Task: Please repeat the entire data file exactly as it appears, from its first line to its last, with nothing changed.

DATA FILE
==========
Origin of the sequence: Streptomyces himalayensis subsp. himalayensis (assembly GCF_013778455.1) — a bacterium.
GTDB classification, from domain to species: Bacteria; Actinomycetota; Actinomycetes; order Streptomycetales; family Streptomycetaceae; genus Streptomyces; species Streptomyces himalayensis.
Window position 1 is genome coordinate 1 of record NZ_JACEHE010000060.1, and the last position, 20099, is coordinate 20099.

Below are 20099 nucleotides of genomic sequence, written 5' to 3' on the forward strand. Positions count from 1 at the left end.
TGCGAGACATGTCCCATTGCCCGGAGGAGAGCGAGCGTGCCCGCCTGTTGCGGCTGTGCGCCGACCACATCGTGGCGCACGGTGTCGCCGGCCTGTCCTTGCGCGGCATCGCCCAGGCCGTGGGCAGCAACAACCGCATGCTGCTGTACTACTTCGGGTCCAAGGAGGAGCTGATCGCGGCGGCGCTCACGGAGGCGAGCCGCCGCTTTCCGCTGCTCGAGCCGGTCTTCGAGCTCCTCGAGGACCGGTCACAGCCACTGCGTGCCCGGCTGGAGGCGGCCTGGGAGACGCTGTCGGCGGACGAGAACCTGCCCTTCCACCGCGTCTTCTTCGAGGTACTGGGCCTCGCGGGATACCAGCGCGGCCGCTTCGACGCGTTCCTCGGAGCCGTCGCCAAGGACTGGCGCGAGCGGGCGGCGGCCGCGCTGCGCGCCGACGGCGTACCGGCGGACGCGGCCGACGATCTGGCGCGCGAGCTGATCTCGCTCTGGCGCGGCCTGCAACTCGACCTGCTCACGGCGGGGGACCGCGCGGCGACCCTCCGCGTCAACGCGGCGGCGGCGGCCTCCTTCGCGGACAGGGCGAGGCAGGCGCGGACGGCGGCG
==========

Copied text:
Origin of the sequence: Streptomyces himalayensis subsp. himalayensis (assembly GCF_013778455.1) — a bacterium.
GTDB classification, from domain to species: Bacteria; Actinomycetota; Actinomycetes; order Streptomycetales; family Streptomycetaceae; genus Streptomyces; species Streptomyces himalayensis.
Window position 1 is genome coordinate 1 of record NZ_JACEHE010000060.1, and the last position, 20099, is coordinate 20099.

Below are 20099 nucleotides of genomic sequence, written 5' to 3' on the forward strand. Positions count from 1 at the left end.
TGCGAGACATGTCCCATTGCCCGGAGGAGAGCGAGCGTGCCCGCCTGTTGCGGCTGTGCGCCGACCACATCGTGGCGCACGGTGTCGCCGGCCTGTCCTTGCGCGGCATCGCCCAGGCCGTGGGCAGCAACAACCGCATGCTGCTGTACTACTTCGGGTCCAAGGAGGAGCTGATCGCGGCGGCGCTCACGGAGGCGAGCCGCCGCTTTCCGCTGCTCGAGCCGGTCTTCGAGCTCCTCGAGGACCGGTCACAGCCACTGCGTGCCCGGCTGGAGGCGGCCTGGGAGACGCTGTCGGCGGACGAGAACCTGCCCTTCCACCGCGTCTTCTTCGAGGTACTGGGCCTCGCGGGATACCAGCGCGGCCGCTTCGACGCGTTCCTCGGAGCCGTCGCCAAGGACTGGCGCGAGCGGGCGGCGGCCGCGCTGCGCGCCGACGGCGTACCGGCGGACGCGGCCGACGATCTGGCGCGCGAGCTGATCTCGCTCTGGCGCGGCCTGCAACTCGACCTGCTCACGGCGGGGGACCGCGCGGCGACCCTCCGCGTCAACGCGGCGGCGGCGGCCTCCTTCGCGGACAGGGCGAGGCAGGCGCGGACGGCGGCG